Rested and ready for a new adventure, we leave Arnhem and pass by Sansbeek park and then continue through some suburbs. Once we reach the highway, we are on a two way dual fietspad alongside the busy highway. Pass under the A50 and then reach the N311 and watch for the turn into the Hoge Veluwe National Park. This 13338 acre park is criss-crossed with trails over the varied terrain. There are plains, dunes, woods, lakes and rolling meadows. Also, the amazing Kroller-Muller Museum and statue park is right in the center. We stopped at the kiosk to pay our admission to the park and get a map of the park(museum is a separate admission). First thing you notice is the queue of white bicycles for use in the park. These can be left at designated spots in the part and at the various entrances. Then you will notice the low “mushrooms” that help guide you with directional information through the part trails. After exploring the trails and watching for the wildlife, we made our way to the Museum in the center to view the Van Gogh collection, as well as other artists. It is an incredible collection in an incredible setting. Then we roamed through the outdoor sculpture garden and enjoyed a little picnic.
Then we made our way toward the Hoenderlo exit gate, exploring more interesting trails on the way. Join the N304 on our fietspad after we exit the park and then it’s smooth sailing. There is short section on a secondary road and then on a path again, before crossing a major intersection. In some spots the fietspad is only on one side of the highway and it’s a two-way that also allows bromfietsers (motorbikes) so watch for all traffic. Eventually the N304 will lead to Apeldoorn. We had booked a quiet B and B on the outskirts of town and settled in, before heading in to town to explore a bit and have a nice dinner.
Stage Seven: Apeldoorn to Amersfoort 46,4 km
We pass through wide tree lined streets and lovely large classic Dutch homes are we make our way out of Apeldoorn. Shortly after leaving the town, we pass by the entrance to the Het Loo Palace. This doesn’t look like what you would expect of a palace; however, the Dutch didn’t build in the style of the French and were much more modest. We chose not to stop and continued along the Amsterdamweg. Merge with the N344 and into farmlands. Then pass through Vorthuizen and then Hovelaken. Eventually we are riding beside a canal, which leads us into Amersfoort. This town still has it’s 13th century city gates intact, as well as Medieval city wall and more scenic canals. Old town in on our right and the new area to our left.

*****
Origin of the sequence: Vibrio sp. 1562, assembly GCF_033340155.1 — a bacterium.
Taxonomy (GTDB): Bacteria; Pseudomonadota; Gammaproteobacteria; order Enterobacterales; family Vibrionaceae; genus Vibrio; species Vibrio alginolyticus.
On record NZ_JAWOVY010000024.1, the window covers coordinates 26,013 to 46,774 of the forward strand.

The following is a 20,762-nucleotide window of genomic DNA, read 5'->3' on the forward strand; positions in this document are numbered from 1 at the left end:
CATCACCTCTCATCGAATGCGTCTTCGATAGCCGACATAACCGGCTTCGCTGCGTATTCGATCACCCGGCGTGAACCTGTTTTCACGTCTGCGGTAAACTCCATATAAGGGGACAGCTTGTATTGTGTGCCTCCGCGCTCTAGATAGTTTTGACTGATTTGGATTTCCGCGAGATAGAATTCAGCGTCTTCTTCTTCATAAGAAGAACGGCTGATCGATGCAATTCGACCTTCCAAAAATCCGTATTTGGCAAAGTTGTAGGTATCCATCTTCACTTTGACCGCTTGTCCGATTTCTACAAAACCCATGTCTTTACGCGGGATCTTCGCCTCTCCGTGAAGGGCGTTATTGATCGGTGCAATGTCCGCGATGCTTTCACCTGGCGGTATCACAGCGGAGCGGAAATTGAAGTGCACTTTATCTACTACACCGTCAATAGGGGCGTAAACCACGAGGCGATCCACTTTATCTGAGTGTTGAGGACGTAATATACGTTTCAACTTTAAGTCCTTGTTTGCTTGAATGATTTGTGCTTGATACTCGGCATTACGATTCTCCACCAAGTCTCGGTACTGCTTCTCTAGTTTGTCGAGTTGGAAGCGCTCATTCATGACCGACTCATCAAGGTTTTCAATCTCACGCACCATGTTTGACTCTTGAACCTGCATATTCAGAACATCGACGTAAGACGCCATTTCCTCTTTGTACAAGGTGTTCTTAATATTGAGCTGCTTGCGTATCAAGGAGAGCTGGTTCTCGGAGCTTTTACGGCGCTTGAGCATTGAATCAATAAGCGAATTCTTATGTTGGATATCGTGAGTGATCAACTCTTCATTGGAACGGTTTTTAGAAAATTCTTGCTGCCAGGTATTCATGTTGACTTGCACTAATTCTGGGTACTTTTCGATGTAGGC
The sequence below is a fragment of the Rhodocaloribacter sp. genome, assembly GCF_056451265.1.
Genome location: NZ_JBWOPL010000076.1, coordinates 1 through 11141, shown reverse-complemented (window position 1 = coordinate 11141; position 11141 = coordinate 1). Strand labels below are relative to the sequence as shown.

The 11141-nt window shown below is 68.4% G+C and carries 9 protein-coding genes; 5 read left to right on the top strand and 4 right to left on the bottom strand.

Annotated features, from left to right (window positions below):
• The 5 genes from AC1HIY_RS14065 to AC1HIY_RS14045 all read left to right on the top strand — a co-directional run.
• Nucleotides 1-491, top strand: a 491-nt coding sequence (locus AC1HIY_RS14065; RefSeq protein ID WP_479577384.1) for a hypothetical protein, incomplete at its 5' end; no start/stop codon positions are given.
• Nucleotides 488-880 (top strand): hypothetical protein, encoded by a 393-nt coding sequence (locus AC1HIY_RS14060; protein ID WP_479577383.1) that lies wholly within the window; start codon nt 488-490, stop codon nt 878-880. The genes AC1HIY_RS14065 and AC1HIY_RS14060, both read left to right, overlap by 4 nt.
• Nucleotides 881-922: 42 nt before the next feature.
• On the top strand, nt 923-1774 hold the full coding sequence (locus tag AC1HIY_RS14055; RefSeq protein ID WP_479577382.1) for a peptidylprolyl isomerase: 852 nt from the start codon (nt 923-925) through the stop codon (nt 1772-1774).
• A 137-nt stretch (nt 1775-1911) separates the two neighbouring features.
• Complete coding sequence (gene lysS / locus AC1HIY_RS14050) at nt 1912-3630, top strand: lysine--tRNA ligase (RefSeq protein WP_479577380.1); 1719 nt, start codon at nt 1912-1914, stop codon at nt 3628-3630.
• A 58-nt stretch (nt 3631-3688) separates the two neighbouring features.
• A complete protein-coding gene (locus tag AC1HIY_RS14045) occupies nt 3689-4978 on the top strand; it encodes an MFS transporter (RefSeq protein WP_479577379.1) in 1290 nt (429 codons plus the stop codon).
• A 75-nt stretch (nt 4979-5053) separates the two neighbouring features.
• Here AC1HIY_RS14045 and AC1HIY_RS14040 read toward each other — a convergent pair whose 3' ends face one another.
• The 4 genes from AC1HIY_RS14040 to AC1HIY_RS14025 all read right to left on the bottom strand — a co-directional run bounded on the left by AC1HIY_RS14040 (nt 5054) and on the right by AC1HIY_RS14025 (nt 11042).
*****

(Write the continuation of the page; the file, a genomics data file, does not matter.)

State Eight: Amersfoort to Amsterdam 58,7 km
This last stage will take us to Amsterdam, which is a must visit on any tour of Holland. We exit the through a 13th century gate and then ride through an industrial area, before some greenery. Pass through Sooest and then watch for the left turn to Hilversum. Ride under the A27. After Hilversum there is a lovely wooded path beside the Loosdrecjtse Plassen lake. We continue straight with the Hilversum canal across the road and the lake on the left. We will be passing over the Amsterdam Rijnkanall, which has lots of commercial traffic. It’s a comfortable ride on our cycle path with pleasant scenery of farms and fields. Just outside Amstelveen we cross over the Amstel River and continue straight to Amstelveen. Amsterdam now begins to loom ahead. We let the tram lines be our guide as we continue on straight toward Amsterdam, passing Queen Beatrix park on the right. Amsterdam can be pretty overwhelming the first time you visit and it’s quite easy to lose your bearings. A good map or GPS to your lodging is essential. This time we were staying near Vondelpark, which has great cycling paths and takes you virtually into the heard of town. We recommend you take a day or two here to catch the sites. A good first step is to take a canal tour. We usually don’t go out of our way recommending these; but, we found Amsterdam’s to be very informative.
Central Station is a busy place with trams just outside, as well as the canal boat tours. Note the maze of bikes here. How you find your own looks mind boggling.
Then, walk and take the convenient trams. There are great museums to visit, as well as historic Anne Frank house and a flower market that stretches all along one of the canals.
Also, don’t miss the cuisine. You can find pretty much anything you may desire to eat along Leidsplein. The Dutch seem to have thought of everything, when planning this city. There is a place for walkers, cycles, trams and autos. It’s a convenient cycle ride or train connection to reach Schipol Airport for our trip home; but, we’ll be back again.
Here is a good reference to cycling in Amsterdam: